After leaving me with a rather boring note in Rituals, it’s good to see that these guys are finally putting the elements back into the band which made them most notable, at least in my opinion. Namely, the fact that strong melodies and even some rather awesomely unexpected guitar solos take place on this record, making it more than just a metallic display of Grecian theatrics. There’s even a slight sense of depression in these aforementioned melodies, which brings me back to the level of A Dead Poem or Triarchy Of The Lost Lovers.
The Heretics is not a complete throwback however, with grandiosity still barreling at a full-frontal pace towards the listener. I realize that this level of grandiosity is now a part of who they are, and that they want to be this sort of “epic rock band” because they’ve sold very well in Greece, but at the same time, I wish they’d tone it down a little on all the pomp for once.
But then again, I still have those older albums to listen to if I’ve ever a hankering for the way that things were. Rotting Christ are obviously not that kind of band anymore, and I doubt that they ever will be again. The same can be said about their black metal beginnings, which are now a thing of past, except for Sakis Tolis’s vocal rasps. Even then, this is about as far from black metal as you can get and feels more like a call to battle in ancient times than it does frost-covered monuments of ice and snow.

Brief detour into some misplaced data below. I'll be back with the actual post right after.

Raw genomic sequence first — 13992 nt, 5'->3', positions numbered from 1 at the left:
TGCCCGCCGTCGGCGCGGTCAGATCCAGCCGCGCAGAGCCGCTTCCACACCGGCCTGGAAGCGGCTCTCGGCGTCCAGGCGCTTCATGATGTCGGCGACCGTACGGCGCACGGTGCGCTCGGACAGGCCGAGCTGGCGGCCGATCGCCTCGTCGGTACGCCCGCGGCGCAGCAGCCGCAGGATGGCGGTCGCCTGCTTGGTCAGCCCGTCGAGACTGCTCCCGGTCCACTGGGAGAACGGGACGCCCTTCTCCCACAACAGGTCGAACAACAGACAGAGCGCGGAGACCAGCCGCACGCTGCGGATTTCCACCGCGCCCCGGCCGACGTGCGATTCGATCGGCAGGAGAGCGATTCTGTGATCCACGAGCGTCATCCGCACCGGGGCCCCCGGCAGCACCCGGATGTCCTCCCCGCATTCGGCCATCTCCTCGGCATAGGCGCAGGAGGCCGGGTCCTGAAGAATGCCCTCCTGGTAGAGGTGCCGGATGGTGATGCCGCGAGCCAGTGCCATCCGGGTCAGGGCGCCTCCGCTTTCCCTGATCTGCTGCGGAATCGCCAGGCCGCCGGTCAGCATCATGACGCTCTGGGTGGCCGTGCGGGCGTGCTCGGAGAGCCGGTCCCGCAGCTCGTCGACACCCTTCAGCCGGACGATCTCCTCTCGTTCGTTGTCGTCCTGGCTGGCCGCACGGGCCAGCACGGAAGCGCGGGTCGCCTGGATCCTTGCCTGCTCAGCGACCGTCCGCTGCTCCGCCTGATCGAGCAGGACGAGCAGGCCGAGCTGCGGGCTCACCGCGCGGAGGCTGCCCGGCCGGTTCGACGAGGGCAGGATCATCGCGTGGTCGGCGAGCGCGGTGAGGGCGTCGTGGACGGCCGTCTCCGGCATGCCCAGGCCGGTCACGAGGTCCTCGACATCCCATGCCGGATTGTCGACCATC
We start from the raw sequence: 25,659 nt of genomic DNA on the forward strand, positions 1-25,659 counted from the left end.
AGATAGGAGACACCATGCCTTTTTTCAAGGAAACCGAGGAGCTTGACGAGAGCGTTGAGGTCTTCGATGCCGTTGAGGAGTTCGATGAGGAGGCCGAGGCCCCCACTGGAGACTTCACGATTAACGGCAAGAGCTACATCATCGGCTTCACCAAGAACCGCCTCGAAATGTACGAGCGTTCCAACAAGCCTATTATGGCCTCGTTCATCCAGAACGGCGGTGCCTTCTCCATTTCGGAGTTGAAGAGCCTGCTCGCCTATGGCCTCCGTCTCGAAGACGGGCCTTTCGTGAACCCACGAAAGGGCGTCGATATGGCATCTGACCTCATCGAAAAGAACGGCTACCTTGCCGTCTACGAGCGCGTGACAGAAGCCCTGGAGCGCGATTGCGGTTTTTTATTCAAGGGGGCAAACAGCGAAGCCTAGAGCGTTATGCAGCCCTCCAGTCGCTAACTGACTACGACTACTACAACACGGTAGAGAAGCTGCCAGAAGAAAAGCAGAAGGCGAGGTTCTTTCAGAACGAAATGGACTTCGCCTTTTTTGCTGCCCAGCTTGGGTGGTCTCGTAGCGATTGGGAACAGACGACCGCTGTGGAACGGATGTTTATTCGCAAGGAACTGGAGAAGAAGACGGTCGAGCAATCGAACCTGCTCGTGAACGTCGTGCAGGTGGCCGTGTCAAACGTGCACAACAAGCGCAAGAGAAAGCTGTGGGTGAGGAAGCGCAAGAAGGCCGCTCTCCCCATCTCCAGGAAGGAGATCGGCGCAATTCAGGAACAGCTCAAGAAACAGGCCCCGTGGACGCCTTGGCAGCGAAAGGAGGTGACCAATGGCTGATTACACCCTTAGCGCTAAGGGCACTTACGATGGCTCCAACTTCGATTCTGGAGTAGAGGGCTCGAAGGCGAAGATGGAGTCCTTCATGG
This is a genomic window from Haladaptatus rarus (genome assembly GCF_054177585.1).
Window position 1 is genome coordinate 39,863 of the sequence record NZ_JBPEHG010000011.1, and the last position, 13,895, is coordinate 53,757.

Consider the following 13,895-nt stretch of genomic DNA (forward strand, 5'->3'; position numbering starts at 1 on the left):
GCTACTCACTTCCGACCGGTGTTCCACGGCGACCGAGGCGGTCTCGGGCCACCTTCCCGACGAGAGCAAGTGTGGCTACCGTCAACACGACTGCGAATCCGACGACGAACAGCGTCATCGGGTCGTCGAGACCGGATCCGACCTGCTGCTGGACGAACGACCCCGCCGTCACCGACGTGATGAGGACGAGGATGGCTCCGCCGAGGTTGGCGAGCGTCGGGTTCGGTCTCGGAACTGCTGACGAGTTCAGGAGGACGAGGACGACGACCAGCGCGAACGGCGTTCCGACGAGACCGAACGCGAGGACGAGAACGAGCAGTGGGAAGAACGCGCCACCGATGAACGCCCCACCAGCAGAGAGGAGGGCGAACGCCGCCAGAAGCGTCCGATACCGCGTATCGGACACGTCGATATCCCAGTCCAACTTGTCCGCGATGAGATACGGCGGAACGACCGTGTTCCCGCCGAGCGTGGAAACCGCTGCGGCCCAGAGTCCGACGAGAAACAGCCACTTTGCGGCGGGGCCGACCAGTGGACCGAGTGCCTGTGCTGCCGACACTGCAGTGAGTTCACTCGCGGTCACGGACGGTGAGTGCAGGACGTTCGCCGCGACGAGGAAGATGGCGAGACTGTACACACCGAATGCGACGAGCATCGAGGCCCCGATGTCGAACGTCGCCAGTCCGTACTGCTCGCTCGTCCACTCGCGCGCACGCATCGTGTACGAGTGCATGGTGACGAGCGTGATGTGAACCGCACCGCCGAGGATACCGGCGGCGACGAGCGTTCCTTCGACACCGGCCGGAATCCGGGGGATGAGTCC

Unfortunately, Heretics is a rather short listen, even though it successfully melds together much of what has made the band great over these years. Honestly, I have to compliment Rotting Christ for their decision to bring back the sullen melody lines that I recall (from what now feels like a generation ago), and I would hope that this isn’t the last time we’ll hear these atmospheres utilized.
“The Raven” really cements what this band used to be, just with a little more firepower than I’d have been used to pre-Theogonia. That’s not entirely a bad thing, since it seems like the band is getting another shot at mainstream notoriety despite their thirty years of performance.
Unfortunately, this also gives listeners that have been arguably living under a rock a chance to express their displeasure for a band that apparently “will never get anywhere with a name like that.” I guess it’s time for me to tell these Greek legends that they’ll have to hang it up according to a fellow who proves to me in words that the genre is taking a real plunge in the mainstream altogether.
It is a terrible shame that music with such class and precision as these titans have assembled for almost as long as I’ve been alive is still considered a sort of “weird, underground art,” and while people continue to drown themselves with cookie-cutter rock acts and auto-tuned hip hop music, at least there will bse something of brilliance in which to soak in and truly explore. Although The Heretics is a bit of a light listen, it is one that you will want to come back to repeatedly. There’s real substance here, and I can’t say that about many mainstream artists these days, though perhaps I am just getting old.